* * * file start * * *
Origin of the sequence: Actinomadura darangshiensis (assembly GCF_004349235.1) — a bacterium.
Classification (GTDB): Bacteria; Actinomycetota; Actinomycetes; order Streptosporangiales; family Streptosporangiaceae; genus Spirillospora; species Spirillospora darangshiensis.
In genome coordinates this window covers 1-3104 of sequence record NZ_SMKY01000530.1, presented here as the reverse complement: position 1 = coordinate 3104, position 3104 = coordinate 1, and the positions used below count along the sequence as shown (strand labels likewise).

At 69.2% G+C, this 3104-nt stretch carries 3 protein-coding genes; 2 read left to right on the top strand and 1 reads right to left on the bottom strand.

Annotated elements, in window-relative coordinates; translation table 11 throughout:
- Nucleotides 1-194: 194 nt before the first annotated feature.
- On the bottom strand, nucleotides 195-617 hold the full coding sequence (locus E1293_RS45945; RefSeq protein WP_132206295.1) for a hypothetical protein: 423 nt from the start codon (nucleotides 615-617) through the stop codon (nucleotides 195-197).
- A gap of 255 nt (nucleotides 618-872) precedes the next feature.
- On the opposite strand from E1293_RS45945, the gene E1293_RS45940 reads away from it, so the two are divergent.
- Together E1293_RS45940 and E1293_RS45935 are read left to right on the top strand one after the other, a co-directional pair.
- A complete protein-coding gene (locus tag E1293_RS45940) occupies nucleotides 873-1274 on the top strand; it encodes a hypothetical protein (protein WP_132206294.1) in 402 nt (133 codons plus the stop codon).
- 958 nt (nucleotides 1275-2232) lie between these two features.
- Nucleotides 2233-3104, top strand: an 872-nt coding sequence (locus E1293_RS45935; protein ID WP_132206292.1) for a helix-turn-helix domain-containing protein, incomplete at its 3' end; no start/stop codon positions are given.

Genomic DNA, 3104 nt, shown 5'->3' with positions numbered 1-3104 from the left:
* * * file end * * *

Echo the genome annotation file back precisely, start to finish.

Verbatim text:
Origin of the sequence: Actinomadura darangshiensis (assembly GCF_004349235.1) — a bacterium.
Classification (GTDB): Bacteria; Actinomycetota; Actinomycetes; order Streptosporangiales; family Streptosporangiaceae; genus Spirillospora; species Spirillospora darangshiensis.
In genome coordinates this window covers 1-3104 of sequence record NZ_SMKY01000530.1, presented here as the reverse complement: position 1 = coordinate 3104, position 3104 = coordinate 1, and the positions used below count along the sequence as shown (strand labels likewise).

At 69.2% G+C, this 3104-nt stretch carries 3 protein-coding genes; 2 read left to right on the top strand and 1 reads right to left on the bottom strand.

Annotated elements, in window-relative coordinates; translation table 11 throughout:
- Nucleotides 1-194: 194 nt before the first annotated feature.
- On the bottom strand, nucleotides 195-617 hold the full coding sequence (locus E1293_RS45945; RefSeq protein WP_132206295.1) for a hypothetical protein: 423 nt from the start codon (nucleotides 615-617) through the stop codon (nucleotides 195-197).
- A gap of 255 nt (nucleotides 618-872) precedes the next feature.
- On the opposite strand from E1293_RS45945, the gene E1293_RS45940 reads away from it, so the two are divergent.
- Together E1293_RS45940 and E1293_RS45935 are read left to right on the top strand one after the other, a co-directional pair.
- A complete protein-coding gene (locus tag E1293_RS45940) occupies nucleotides 873-1274 on the top strand; it encodes a hypothetical protein (protein WP_132206294.1) in 402 nt (133 codons plus the stop codon).
- 958 nt (nucleotides 1275-2232) lie between these two features.
- Nucleotides 2233-3104, top strand: an 872-nt coding sequence (locus E1293_RS45935; protein ID WP_132206292.1) for a helix-turn-helix domain-containing protein, incomplete at its 3' end; no start/stop codon positions are given.

Genomic DNA, 3104 nt, shown 5'->3' with positions numbered 1-3104 from the left: